I shouted a reply, I don’t know what, and tore after Chessie and the monster, realising a moment late that my reply could not have been terribly reassuring with a gleaming billhook in each hand. Dash it. There would be police soon, then. At least in the dark and the rain and the rush, above our scarves and beneath our hats, he could not have seen either of our faces well.
I quickly lost sight of the monster, but Chessie did not, and so I kept an eye on her, instead. She pelted along Upney Lane toward Longbridge, then ducked down a narrower side road. A frustrated shriek from further ahead assured me that we were heading in the right direction.
I saw our destination a moment before the creature jagged right and disappeared. Of all the little houses on that street, it was the only one without even a spark of light glimmering between closed curtains. And I understood.
‘Stop!’ I shouted after Chessie.
She stopped, steps away from the door, and turned to look at me.
I nearly bowled straight into her, and she caught me.
‘He wasn’t buried,’ I gasped at her. ‘He died in there and no one’s found him, yet. This is his grave. It’s his turf.’
Her eyes widened in understanding. Emotion would make the thing strong, but in its own territory, it would be all but unassailable until daybreak. This grave was more than a patch of earth. This was a home.
I thought of what I had told Mr Apostol, that hunting monsters wasn’t terribly dangerous if you knew what you were doing and brought a friend, and I had to bite my tongue against a nervous laugh. It was a dashed good thing we did know what we were doing, or we might have charged in there with nothing more than blades and relics.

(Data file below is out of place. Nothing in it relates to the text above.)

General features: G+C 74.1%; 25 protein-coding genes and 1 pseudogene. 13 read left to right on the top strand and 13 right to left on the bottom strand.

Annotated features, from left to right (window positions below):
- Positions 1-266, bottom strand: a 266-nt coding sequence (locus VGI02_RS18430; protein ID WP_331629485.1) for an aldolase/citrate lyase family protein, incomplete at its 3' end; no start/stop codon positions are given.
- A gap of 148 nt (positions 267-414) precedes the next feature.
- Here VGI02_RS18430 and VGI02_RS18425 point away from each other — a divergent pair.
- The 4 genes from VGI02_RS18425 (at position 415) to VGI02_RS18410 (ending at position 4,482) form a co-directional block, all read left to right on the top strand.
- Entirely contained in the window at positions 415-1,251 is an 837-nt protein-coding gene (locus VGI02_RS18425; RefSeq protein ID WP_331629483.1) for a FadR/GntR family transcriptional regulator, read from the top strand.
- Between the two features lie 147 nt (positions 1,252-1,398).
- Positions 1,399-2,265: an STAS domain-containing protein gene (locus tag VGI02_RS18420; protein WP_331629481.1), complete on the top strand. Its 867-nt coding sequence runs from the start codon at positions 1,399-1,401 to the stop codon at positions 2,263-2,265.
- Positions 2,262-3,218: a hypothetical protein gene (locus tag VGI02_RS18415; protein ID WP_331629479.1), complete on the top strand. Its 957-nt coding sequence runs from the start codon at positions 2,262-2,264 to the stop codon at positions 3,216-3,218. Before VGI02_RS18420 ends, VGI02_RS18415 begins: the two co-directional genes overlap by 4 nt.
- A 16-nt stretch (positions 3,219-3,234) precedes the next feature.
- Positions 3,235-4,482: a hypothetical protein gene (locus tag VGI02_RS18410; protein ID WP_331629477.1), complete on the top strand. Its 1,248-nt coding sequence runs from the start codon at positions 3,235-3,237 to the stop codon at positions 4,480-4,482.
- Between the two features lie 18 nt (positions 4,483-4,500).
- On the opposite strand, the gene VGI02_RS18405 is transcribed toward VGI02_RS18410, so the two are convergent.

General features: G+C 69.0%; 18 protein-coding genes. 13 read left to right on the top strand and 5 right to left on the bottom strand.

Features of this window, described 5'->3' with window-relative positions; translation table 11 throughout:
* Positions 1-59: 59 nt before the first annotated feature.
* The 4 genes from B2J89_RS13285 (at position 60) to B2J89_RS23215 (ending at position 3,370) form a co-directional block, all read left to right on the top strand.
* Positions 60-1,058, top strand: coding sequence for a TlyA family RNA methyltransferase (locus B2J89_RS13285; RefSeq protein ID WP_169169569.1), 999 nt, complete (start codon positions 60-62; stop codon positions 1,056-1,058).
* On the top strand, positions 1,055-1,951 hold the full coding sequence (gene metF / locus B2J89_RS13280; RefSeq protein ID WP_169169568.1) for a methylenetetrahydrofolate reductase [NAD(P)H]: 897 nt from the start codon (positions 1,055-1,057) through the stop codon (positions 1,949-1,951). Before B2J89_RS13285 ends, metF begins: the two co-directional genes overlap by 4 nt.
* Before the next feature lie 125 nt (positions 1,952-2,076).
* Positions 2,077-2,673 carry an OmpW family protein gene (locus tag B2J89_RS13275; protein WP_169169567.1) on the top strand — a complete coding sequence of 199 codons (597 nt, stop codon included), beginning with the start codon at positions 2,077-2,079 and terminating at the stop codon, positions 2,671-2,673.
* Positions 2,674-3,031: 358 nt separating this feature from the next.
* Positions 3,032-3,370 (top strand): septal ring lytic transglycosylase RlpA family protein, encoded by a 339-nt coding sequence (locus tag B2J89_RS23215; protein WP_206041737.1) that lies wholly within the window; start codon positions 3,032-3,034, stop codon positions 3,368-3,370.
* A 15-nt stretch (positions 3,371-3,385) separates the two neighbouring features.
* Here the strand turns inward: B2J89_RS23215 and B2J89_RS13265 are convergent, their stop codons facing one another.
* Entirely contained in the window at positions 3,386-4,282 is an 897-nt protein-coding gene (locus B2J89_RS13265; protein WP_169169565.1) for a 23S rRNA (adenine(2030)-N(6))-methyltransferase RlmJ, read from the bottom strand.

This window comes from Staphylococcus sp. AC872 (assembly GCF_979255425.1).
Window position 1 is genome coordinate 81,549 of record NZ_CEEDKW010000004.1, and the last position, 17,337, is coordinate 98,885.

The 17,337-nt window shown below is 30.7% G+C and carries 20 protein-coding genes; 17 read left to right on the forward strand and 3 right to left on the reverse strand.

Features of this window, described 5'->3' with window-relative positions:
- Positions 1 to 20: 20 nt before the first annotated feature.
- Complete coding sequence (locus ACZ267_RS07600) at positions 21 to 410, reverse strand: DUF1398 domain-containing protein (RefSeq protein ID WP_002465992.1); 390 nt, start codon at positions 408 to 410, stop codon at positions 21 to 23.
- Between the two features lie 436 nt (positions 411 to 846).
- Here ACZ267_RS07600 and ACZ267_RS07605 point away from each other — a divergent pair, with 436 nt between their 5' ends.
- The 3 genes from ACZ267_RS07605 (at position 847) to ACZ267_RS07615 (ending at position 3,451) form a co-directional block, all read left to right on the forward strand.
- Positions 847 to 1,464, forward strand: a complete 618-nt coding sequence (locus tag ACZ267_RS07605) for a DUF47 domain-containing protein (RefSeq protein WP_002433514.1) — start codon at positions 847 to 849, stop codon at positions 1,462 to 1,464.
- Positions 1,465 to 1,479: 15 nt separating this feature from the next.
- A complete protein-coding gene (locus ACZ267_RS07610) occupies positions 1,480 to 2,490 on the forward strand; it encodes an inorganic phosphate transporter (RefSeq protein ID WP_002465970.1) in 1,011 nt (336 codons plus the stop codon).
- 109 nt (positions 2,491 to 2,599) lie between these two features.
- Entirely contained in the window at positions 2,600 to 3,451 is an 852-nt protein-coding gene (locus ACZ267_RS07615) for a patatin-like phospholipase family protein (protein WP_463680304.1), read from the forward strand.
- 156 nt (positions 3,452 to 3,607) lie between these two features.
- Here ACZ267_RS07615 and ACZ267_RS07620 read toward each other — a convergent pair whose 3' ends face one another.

‘We wait until dawn, then,’ Chessie said. She laid a hand on her hip, on the hilt of the sabre beneath her coat. ‘Don’t think he’s coming out of there again tonight, not after the fright he’s had.’
‘Well, yes… Only, I’m pretty sure someone’s probably got the police out looking for two madwomen with big knives running around…’
‘Oh. Oh, right.’
I could see her mulling it over. We could not stay, for fear of the police. If one of us left to find Mrs Harker and Uncle Joe, the other would be left alone. If both of us left together, the monster inside might notice us gone and disappear completely. Separated from his grave, he would be weakened, but he might risk it rather than stay where he knew we would return. An extreme solution would be to light the place on fire with him in it, but the rain was no guarantee that the flames would not spread to the surrounding homes. And while no light shone from within, there was no absolute certainty that nothing alive remained in the house.
‘Damn it,’ she breathed. ‘We’ve got to go in, haven’t we?’
‘Nothing for it, I don’t think.’ I shrugged and made for the door.
Chessie caught my shoulder. ‘If we’ve got to break in, I think we should go for the back.’
‘If we have to break in,’ I agreed. ‘But we may as well see if it’s locked, first.’
The hinges did not creak. The door swung open about a foot, then caught on the upturned edge of a rug. I struck a match on the sole of my shoe and lit my little candle stub. The entry was strewn with unopened post, addressed to Edgar Jackson.
USA Today bestselling author M.R. Graham is a native Texan who traces strong cultural roots back to Scotland, Poland, and England. A mild-mannered PhD student during the day, Graham transforms at night into a raging Holmesian loremaster and rabid novelist.
Though passionate about all scholarship and academia, Graham’s training and true love lie with anthropology, particularly the archaeological branch.
Their writing explores the uncanny, the mystical, the mysterious, and the monstrous, seeking to capture the beauty of strangeness.
Also, steampunk and vampires.
Author Site: https://quiestinliteris.com/